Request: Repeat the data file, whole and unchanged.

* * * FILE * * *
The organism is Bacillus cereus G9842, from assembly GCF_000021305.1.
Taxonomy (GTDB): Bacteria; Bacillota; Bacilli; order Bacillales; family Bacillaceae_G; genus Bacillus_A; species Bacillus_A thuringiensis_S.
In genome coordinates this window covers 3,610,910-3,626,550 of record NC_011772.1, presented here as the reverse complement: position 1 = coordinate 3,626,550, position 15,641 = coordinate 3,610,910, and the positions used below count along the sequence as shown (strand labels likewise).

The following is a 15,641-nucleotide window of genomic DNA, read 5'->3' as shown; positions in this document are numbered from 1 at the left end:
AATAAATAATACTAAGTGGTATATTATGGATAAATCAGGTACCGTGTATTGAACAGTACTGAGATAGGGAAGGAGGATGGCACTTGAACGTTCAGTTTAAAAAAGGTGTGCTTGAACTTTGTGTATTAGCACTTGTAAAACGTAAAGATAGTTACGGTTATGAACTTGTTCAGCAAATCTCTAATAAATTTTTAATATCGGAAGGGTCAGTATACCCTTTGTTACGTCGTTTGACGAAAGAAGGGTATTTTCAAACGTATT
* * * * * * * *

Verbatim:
The organism is Bacillus cereus G9842, from assembly GCF_000021305.1.
Taxonomy (GTDB): Bacteria; Bacillota; Bacilli; order Bacillales; family Bacillaceae_G; genus Bacillus_A; species Bacillus_A thuringiensis_S.
In genome coordinates this window covers 3,610,910-3,626,550 of record NC_011772.1, presented here as the reverse complement: position 1 = coordinate 3,626,550, position 15,641 = coordinate 3,610,910, and the positions used below count along the sequence as shown (strand labels likewise).

The following is a 15,641-nucleotide window of genomic DNA, read 5'->3' as shown; positions in this document are numbered from 1 at the left end:
AATAAATAATACTAAGTGGTATATTATGGATAAATCAGGTACCGTGTATTGAACAGTACTGAGATAGGGAAGGAGGATGGCACTTGAACGTTCAGTTTAAAAAAGGTGTGCTTGAACTTTGTGTATTAGCACTTGTAAAACGTAAAGATAGTTACGGTTATGAACTTGTTCAGCAAATCTCTAATAAATTTTTAATATCGGAAGGGTCAGTATACCCTTTGTTACGTCGTTTGACGAAAGAAGGGTATTTTCAAACGTATT